Read I Peter 1 and Isaiah 63
Blessed be the God and Father of our Lord Jesus Christ! According to His great mercy, He has caused us to be born again to a living hope through the resurrection of Jesus Christ from the dead. I Peter 1:2
You, oh Lord, are our Father, our Redeemer of old. Isaiah 63:16
I heard a debate on public radio over the merits of religion and the skeptic said, “So at the very core of your religion is this idea that God had a Son, and He sent His Son to die a hideous death because God hates sin so much and this is the only way He could pacify His own righteous anger against sin. Yeah, that makes a lot of sense.”
Dads have a particularly odd relationship with their sons. As a father myself, I know I really want the best for my sons. But I also know that my greatest satisfaction as a dad is seeing one of my sons go through a lot of pain and not wimping out. My oldest son was a runt like his dad, but he played football until he broke his neck after his sophomore year in high school. Each time he was hit, he would go flying. At least once we had to haul him off to the emergency room because his bell was rung especially good. I really didn’t want my son to be hurt. I love my son. But I was so proud of him that he was so tough.
A universal complaint of mothers to her husband is, “Honey, don’t play so rough with the kids.”
We had a friend who’s son was deathly afraid of dogs. What was the dad’s solution? He brought home a big lively, jumpy dog. His wife was mad. His kid was terrified. I, as a fellow dad, was amused. How did it work out? This boy who now is married and has timid children of his own, has an absolutely huge dog. Which his kids love.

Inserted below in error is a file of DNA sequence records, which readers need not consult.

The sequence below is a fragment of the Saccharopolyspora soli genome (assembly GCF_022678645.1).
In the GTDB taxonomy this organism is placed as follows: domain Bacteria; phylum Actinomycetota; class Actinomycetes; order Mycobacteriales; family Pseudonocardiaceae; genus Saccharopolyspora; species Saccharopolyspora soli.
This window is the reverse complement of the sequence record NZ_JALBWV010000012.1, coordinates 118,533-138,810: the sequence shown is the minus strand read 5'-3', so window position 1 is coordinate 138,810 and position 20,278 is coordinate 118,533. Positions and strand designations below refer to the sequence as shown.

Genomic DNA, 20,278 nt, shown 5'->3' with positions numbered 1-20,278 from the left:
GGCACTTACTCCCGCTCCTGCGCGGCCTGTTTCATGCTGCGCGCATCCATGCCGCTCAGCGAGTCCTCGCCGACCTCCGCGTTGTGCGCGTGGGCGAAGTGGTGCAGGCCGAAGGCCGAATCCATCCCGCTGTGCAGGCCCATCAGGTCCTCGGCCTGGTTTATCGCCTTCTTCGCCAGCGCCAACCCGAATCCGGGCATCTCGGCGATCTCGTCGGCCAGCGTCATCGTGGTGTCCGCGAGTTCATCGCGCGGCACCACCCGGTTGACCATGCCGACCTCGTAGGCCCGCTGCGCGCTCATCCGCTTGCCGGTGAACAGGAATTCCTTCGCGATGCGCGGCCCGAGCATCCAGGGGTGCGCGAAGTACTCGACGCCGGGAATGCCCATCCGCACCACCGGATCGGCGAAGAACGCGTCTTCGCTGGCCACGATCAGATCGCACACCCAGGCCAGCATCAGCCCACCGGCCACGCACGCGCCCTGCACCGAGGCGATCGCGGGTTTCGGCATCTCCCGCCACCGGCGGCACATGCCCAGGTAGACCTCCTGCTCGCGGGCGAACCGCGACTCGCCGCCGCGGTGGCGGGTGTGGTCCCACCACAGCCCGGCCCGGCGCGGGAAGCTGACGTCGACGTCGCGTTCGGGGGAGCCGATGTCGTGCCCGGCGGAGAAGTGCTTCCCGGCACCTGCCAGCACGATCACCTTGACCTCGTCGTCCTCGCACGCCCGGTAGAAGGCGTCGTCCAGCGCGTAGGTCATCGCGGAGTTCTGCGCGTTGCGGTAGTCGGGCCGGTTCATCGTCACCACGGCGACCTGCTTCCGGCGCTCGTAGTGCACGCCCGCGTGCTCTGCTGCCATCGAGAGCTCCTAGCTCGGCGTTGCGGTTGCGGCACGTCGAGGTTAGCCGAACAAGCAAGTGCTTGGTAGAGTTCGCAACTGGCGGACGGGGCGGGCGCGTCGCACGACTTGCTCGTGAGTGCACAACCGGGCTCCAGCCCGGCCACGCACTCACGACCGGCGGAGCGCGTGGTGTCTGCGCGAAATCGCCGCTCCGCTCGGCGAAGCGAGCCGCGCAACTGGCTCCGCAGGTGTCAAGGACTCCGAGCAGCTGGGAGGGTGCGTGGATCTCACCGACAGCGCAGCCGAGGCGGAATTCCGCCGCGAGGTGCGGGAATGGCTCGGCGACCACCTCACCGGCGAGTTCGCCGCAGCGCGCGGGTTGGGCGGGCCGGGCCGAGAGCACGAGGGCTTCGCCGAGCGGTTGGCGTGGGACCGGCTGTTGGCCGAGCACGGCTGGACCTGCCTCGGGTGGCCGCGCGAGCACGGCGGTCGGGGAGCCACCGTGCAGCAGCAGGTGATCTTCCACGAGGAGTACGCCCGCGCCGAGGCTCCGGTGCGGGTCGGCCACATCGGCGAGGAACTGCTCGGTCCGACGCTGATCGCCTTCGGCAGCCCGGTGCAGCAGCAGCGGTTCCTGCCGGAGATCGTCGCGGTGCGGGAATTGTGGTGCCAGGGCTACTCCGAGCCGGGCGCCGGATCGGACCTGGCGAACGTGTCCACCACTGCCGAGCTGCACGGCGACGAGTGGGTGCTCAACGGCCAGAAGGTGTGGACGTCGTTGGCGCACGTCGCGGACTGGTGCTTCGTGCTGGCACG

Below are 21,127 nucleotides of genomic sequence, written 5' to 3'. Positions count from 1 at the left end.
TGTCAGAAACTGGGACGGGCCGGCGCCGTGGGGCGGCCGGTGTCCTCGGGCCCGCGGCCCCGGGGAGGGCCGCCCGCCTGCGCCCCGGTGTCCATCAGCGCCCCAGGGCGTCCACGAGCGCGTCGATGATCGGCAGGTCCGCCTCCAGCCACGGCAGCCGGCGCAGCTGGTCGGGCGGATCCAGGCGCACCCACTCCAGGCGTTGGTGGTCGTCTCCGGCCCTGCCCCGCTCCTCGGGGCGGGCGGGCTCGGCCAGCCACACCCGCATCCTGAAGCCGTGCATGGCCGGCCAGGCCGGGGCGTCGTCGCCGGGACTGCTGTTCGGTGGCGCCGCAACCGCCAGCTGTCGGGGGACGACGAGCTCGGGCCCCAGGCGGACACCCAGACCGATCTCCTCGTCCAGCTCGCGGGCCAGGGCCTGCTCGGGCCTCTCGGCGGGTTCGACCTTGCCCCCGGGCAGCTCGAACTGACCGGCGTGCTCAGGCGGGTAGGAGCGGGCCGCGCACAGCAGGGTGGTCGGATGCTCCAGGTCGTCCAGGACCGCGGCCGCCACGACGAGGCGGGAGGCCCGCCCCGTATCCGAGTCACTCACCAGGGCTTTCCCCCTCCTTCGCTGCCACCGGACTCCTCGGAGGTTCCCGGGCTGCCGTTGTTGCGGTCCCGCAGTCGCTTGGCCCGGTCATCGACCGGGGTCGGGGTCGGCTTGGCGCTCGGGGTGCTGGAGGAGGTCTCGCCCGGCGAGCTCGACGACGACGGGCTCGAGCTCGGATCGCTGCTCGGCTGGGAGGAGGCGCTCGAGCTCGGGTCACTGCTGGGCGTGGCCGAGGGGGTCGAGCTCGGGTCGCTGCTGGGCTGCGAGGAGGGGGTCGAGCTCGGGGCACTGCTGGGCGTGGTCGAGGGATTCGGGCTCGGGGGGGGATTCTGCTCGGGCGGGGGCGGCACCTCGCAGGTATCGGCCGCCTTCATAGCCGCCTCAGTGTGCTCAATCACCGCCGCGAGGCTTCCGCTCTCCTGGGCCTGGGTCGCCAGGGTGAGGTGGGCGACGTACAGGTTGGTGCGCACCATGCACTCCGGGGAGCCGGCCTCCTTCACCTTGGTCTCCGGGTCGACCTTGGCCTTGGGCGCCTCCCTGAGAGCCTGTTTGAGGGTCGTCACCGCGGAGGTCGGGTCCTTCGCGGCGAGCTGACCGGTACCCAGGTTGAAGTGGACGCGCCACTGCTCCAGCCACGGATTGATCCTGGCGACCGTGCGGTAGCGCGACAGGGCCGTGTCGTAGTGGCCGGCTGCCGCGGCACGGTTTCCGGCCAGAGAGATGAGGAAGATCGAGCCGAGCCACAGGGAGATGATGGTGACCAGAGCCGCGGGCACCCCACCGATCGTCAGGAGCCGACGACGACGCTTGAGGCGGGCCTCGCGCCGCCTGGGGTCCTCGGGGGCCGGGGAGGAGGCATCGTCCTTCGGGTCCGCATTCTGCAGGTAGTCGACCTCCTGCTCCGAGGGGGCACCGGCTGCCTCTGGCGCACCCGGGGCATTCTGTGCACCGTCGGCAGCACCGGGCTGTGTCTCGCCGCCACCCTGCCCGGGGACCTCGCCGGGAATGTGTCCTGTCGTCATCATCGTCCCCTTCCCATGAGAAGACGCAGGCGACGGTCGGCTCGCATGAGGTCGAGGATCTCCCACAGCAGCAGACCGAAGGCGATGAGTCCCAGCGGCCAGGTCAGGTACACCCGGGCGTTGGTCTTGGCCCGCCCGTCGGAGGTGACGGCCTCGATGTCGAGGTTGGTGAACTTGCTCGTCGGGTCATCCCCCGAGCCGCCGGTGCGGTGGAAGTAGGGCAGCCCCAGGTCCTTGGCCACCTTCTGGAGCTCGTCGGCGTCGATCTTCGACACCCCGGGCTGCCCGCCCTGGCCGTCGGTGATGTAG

What an odd thing the father did in agreeing to the request of the prodigal son. Certainly he knew this young son of his would use the inheritance that he asked for in a way that would not merely be wasteful, but harmful to himself.
So what is it about dads and pain? Don’t we understand that we need to protect our children from this bad thing? Isn’t it like basic morality that one does what he can to not inflict pain on another, and in like manner to help others avoid pain, especially one’s own children? To do otherwise is to be a beast, right?
Maybe not. Peter continues on in his epistle, “In this you greatly rejoice, though now, for a little while, if necessary, you have been grieved by various trials, so that the genuineness of your faith—more precious than gold…—may be found to result in glory and honor.” Peter 1:6&7. The pain itself brings out the glorious reality.
So why did God send His own precious Son to die? Among other things, doesn’t it absolutely prove to us the intensity of His love for us? And doesn’t it show that our Lord and Savior Jesus Christ is the mightiest and most glorious of saviors that He willingly and triumphantly went through such pain for us?
Question: What painful situation may the Father using in your life for a glorious purpose?